Incidents of pepper-spray, beating and manhandling of peaceful protestors by New York Police

 

On September 17, 1,000 protesters marched through the streets, with an estimated 100 to 200 staying overnight in cardboard boxes (tents being prohibited by the NYPD). By September 19, seven people had been arrested by the New York Police Department.

Day Five

(September 21, 2011)

On Day Five of the peaceful occupation of Zuccotti Park in lower Manhattan, multiple peaceful protesters were VIOLENTLY arrested by the authorities. Total arrests have now reached 20 since we began #OccupyWallStreet, according to The New YOrk Times. WeAreTheOther99 can independently CONFIRM on 9/21/11 at least two young men were taken into custody on unspecified charges. Multiple reports of several others off camera and a young female protestor… Working sources to confirm full names and pending charges. We will update as soon as confirmation is possible…UPDATE 5:32 PM EST: At least one male protestor released, working to confirm status of all other arrests today.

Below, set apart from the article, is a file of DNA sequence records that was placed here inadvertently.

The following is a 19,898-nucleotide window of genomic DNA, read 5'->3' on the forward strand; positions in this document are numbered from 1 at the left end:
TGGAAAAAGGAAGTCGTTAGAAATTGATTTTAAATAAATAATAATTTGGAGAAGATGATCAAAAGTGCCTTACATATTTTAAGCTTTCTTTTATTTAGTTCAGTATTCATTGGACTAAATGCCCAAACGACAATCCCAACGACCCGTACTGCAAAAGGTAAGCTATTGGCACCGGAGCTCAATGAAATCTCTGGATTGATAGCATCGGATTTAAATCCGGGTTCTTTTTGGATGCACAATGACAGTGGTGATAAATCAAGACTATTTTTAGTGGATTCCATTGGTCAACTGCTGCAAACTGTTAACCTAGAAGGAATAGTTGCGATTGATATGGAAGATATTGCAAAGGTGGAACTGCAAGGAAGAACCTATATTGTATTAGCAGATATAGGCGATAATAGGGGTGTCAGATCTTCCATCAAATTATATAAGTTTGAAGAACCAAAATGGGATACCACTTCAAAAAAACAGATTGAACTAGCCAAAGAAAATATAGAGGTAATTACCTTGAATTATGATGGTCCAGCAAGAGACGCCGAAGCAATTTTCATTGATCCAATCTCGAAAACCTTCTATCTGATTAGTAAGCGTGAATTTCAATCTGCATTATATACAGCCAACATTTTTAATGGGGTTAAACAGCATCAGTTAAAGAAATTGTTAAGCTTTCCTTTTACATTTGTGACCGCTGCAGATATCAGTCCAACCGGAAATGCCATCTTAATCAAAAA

HUNDREDS of peaceful protestors chanting "The Whole World is Watching!!" reverberate throughout all of lower Manhattan… American Flags distributed to tourists and construction workers… Several office workers sitting on benches and eating lunch engaging in dialogue with protesters..
Blue collar workers and teachers and tourists have been taking pictures together, in front of our assembled homemade signs… The Movement is spreading, it cannot be stopped now… Reports of HUNDREDS of American Flags being delivered soon… Peaceful protestors continue to occupy Wall Street. DAY FIVE.

 

September 25, 2011

Occupy Wall Street Movement Reports 80 Arrested Today in Protests – Brutal Tactics
At least 80 people were arrested on Wall Street today in the eighth day of protests against corporations, according to the group Occupy Wall St, which reported police used tasers and mace to control the crowd today.
The New York Police Department could not confirm how many arrests had been made because they were still being processed, a spokesman said.
A video has circulated of a police officer throwing a protestor to the ground. The reason for the violence is unknown — the video shows the man standing in what seems to be a non-threatening manner before the attack.